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Heat puts Mavericks through the grinder in 92-84 win in Game 1 of NBA Finals

Miami shoots only 39% but limits Dallas to 37%. LeBron James (24 points) and Dwyane Wade (22 points) lead the Heat to its fifth straight postseason win.

May 31, 2011|By Ira Winderman

Reporting from Miami — After five grueling games against the Chicago Bulls in the Eastern Conference finals, the Miami Heat thought it was done with ground-and-pound basketball.

Instead, these NBA Finals, even against the previously high-scoring Dallas Mavericks, well could prove to be more of the same.

That certainly was the case Tuesday night at AmericanAirlines Arena, when the lowest-scoring first quarter in a Finals opening game in the shot-clock era yielded a grueling 92-84 Heat victory.

"It was a grind. It's tough," Heat Coach Erik Spoelstra said. "That's a very skilled offensive team. We didn't get into much of an offensive flow the entire game."

But with Dwyane Wade rekindling memories of his effort against the Mavericks in the 2006 Finals that gave the Heat the franchise's lone NBA title, and with LeBron James again working as the perfect complement, the Heat moved to a 1-0 lead in the best-of-seven series.

"That's kind of the way we've been winning games lately," Wade said. "We've just got to stay with it, can't get frustrated when not it's going in. Just have to keep going at it."

Persevere the Heat did.

What started with Dallas closing the opening period with a 17-16 lead ended with the Heat at 39% shooting and the Mavericks at 37%.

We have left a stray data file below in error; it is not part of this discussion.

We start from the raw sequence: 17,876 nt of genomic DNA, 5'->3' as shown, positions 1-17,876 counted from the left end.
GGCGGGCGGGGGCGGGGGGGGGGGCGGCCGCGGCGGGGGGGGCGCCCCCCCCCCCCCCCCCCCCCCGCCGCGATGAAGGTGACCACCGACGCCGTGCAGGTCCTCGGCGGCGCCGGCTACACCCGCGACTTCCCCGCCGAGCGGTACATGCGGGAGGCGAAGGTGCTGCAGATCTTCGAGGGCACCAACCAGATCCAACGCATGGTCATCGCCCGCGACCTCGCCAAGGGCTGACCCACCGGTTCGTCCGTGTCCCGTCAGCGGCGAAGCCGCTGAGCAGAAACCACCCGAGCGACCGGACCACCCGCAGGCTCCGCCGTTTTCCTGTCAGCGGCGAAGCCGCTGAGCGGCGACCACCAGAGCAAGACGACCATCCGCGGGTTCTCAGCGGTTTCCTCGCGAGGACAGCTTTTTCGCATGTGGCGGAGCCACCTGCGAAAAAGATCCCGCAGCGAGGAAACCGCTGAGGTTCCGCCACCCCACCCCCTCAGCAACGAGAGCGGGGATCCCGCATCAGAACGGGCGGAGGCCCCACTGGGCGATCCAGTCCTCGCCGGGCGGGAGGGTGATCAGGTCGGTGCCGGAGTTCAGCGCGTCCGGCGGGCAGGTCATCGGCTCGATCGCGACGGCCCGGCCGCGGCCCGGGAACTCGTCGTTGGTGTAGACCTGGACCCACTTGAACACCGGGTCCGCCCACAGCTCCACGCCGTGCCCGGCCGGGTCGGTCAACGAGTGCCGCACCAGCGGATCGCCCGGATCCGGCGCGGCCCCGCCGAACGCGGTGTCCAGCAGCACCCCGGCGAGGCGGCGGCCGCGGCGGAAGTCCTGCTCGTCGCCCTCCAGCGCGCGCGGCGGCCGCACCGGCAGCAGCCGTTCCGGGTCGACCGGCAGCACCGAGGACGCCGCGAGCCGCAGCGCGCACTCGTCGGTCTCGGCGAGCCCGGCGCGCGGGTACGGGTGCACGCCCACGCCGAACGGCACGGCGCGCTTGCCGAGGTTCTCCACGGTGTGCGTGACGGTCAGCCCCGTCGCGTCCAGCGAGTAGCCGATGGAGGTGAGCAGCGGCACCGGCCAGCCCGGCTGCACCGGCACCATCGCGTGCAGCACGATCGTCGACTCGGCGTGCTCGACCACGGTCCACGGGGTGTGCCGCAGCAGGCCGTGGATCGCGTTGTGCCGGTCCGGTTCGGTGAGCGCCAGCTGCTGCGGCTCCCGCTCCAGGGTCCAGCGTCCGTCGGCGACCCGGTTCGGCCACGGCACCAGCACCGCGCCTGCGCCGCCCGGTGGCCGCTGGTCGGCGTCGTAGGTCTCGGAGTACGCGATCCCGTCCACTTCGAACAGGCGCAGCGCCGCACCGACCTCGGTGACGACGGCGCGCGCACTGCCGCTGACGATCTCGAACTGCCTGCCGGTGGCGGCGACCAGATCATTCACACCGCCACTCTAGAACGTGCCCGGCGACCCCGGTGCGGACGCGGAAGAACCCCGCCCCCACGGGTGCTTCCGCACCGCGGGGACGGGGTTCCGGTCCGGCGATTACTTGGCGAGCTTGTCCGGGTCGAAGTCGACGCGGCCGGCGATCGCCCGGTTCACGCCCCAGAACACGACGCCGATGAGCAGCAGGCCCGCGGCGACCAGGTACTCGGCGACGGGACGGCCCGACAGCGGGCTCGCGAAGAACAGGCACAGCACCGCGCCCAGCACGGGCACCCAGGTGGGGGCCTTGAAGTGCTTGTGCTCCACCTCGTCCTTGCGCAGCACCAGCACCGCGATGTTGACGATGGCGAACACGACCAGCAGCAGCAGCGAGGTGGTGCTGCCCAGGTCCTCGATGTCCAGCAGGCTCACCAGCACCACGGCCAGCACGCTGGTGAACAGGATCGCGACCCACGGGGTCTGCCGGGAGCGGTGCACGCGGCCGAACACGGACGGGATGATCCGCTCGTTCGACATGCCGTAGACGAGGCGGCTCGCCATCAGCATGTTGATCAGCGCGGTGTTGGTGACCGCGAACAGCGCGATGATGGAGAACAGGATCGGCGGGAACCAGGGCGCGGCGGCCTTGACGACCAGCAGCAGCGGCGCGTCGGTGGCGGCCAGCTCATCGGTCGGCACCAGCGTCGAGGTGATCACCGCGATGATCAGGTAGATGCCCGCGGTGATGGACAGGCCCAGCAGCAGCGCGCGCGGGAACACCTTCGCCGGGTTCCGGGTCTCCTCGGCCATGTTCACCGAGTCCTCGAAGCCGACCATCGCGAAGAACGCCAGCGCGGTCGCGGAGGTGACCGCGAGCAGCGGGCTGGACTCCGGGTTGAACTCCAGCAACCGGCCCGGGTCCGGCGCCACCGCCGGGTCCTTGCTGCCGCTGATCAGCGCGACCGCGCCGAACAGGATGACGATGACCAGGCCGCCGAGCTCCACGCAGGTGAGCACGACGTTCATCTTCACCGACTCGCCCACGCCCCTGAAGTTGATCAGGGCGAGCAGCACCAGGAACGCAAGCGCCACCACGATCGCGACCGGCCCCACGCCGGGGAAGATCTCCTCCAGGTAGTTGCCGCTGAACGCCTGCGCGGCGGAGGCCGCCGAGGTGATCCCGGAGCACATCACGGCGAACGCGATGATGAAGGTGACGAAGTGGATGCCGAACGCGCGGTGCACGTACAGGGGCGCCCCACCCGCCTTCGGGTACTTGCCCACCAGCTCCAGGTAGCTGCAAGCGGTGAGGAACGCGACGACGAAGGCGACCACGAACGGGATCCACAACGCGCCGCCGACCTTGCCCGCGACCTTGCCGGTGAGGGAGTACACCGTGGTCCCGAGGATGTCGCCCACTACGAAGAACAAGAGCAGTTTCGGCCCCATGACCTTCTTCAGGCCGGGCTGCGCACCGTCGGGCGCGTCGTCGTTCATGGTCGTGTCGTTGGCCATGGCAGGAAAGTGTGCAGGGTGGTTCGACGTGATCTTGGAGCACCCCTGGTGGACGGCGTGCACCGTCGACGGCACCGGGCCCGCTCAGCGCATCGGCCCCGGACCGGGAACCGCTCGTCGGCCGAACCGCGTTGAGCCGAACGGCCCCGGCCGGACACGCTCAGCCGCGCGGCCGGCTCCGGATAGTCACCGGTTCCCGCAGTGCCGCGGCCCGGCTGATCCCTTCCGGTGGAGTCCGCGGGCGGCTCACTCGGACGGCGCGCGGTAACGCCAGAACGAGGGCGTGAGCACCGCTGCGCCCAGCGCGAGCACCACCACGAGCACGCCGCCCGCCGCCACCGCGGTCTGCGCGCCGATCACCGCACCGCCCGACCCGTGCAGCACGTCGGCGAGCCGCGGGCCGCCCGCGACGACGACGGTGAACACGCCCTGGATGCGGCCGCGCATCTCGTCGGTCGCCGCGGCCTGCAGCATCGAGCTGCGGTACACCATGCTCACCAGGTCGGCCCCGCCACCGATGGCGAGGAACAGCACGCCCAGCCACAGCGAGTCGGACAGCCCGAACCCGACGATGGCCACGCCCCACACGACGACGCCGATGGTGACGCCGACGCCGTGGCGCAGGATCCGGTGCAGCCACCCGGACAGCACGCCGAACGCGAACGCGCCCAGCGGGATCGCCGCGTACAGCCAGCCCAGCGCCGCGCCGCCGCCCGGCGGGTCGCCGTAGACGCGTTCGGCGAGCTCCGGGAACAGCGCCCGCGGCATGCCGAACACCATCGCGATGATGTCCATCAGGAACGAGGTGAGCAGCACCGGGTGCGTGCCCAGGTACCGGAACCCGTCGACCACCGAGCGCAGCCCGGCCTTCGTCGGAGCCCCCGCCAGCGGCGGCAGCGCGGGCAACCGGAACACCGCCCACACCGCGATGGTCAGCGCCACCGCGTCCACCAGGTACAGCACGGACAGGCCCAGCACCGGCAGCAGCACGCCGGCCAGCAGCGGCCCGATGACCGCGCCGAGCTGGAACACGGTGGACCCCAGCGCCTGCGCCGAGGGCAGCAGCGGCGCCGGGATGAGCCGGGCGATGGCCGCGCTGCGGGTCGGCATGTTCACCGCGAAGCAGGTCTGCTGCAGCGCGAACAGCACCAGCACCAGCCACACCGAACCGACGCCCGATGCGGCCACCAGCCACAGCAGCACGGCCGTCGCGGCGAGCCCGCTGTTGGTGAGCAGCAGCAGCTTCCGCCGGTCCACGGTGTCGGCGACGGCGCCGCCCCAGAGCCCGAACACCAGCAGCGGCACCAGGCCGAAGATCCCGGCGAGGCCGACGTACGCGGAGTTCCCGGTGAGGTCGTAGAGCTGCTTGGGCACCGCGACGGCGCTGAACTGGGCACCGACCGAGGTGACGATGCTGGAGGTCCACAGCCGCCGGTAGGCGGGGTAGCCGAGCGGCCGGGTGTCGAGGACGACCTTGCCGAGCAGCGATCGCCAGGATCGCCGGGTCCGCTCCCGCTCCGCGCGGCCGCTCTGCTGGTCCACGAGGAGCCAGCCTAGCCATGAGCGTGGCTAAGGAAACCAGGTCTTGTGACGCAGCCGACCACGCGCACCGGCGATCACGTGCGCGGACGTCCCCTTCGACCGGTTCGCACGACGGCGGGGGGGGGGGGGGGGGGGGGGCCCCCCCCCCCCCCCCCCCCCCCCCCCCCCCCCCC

"For a while there," Spoelstra said, "it was tough for us to put points on the board."

Through it all, the Heat gained the initial advantage in a series that continues Thursday at AmericanAirlines Arena, before shifting to Dallas for the middle three games of the series.

Game 1 winners have gone on to win 11 of the last 14 NBA Finals, that .786 winning percentage identical to the series win percentage of Game 1 winners in the playoffs overall since 1996-97.

"Shots are going to be hard to come by," Mavericks Coach Rick Carlisle said. "Both teams are really locked in."

Rebounds also were hard to come by for Dallas, which was outrebounded 46-36, allowing 16 Heat offensive rebounds.

"They were more opportunistic than we were," Carlisle said.

Little came easily in this one for extended stretches, not for Wade in the first half, not for Heat power forward Chris Bosh for most of the game, and not for Mavericks forward Dirk Nowitzki to the degree he thrived in the Western Conference finals.

Wade, who shot three for 10 in the first half, eventually came around to close nine for 19 for 22 points. Bosh, whose best work came on the boards, with his nine rebounds helping the Heat close with its sizable edge, shot five for 18. And Nowitzki, while closing with 27 points, shot seven for 18.

The truest shooting stroke of the night was offered from distance by James, who converted three third-quarter three-point shots on as many attempts on the way to 24 points.

"We're two playmakers," Wade said of himself and James, "Guys that can get shots for ourselves and get them for our teammates.

"But this was a total team win; we got one."

Ultimately, a gritty game required a gritty performance by a gritty performer. Heat forward Udonis Haslem, having gone 2 1/2 games without a basket, came through on that front, with seven points and six rebounds.

A three-point play by Haslem with 6:36 to play staked the Heat to a 76-69 lead. Wade, who singlehandedly lifted the Heat to the 2006 championship over the Mavericks by averaging 34.7 points, then converted a jumper for a 77-70 Heat lead. Wade made a three-pointer with 3:06 to play for an 82-73 Heat lead. A driving dunk by James followed, effectively ending it.

The Mavericks led 44-43 at halftime.

The good news? The Heat entered 5-0 when trailing at halftime this postseason.

Both teams entered 12-3 in the postseason. At 8-0, the Heat entered as the league's only undefeated team at home this postseason. The Mavericks entered 5-2 on the road this postseason.

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